Basically, all you have to do is ask whether UIApplication responds to the URL:

BOOL twitter = [[UIApplication sharedApplication] openURL:[NSURL URLWithString:@"twitter://user?screen_name=runmad"]];
if (!twitter) {
	[[UIApplication sharedApplication] openURL:[NSURL URLWithString:@"http://www.twitter.com/runmad"]];
} else {
	[[UIApplication sharedApplication] openURL:[NSURL URLWithString:@"twitter://user?screen_name=runmad"]];
}

List of URL Schemes: http://wiki.akosma.com/IPhone_URL_Schemes

Tip #2: Getting a free UINavigationController in your UIViewController
I have seen some apps that use a UIToolbar as a navigation bar, and this just doesn’t work. If you compare the two, they’re actually a bit different, and this really shows when put in the wrong place.

If you’ve got a UIViewController, turning it into a UINavigationController is really easy:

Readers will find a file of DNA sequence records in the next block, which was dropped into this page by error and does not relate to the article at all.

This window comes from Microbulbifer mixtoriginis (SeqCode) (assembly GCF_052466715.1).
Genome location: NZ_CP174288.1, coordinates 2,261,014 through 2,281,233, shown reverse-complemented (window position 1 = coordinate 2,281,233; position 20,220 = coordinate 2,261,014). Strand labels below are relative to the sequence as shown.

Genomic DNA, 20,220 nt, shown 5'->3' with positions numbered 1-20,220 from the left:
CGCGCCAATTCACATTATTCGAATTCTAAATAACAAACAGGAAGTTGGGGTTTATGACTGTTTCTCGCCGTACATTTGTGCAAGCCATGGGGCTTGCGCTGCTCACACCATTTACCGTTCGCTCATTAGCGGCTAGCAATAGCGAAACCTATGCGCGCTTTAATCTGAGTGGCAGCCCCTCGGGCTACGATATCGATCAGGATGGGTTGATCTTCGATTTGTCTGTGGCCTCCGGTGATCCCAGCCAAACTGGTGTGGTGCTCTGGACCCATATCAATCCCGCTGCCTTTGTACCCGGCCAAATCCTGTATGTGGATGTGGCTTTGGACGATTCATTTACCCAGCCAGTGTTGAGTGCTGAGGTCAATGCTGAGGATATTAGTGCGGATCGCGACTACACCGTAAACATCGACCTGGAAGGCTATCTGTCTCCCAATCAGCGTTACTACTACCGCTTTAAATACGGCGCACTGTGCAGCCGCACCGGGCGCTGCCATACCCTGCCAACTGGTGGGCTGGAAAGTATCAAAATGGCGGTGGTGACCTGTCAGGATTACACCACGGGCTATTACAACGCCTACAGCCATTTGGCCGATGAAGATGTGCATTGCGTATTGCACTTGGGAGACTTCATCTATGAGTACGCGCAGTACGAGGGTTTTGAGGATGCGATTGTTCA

RootViewController *rootViewController = [[RootViewController alloc] init];
UINavigationController *navigationController = [[UINavigationController alloc] initWithRootViewController:rootViewController];
[self.navigationController presentModalViewController:navigationController animated:YES];
[rootViewController release];
[navigationController release];

Tip #3: Getting a free UIToolbar in your UINavigationController
This one I only just recently found out (thanks to @auibrian)
. UINavigationController actually comes with a UIToolbar. It’s property is set to hidden:YES by default, so all you have to do is override this property when you load the view.

[self.navigationController setToolbarHidden:NO];

Note: I have seen some weird behaviour when pushing view controllers onto the screen (buttons not getting a pushing animation, just appearing in the toolbar in place). Also, you will need to hide the toolbar if you’re popping or pushing to a view controller that you do not want to show the toolbar (because with pushing you’re reusing the same navigation controller). In my opinion it’s not a very good way, I wish the view controllers were more separate for this.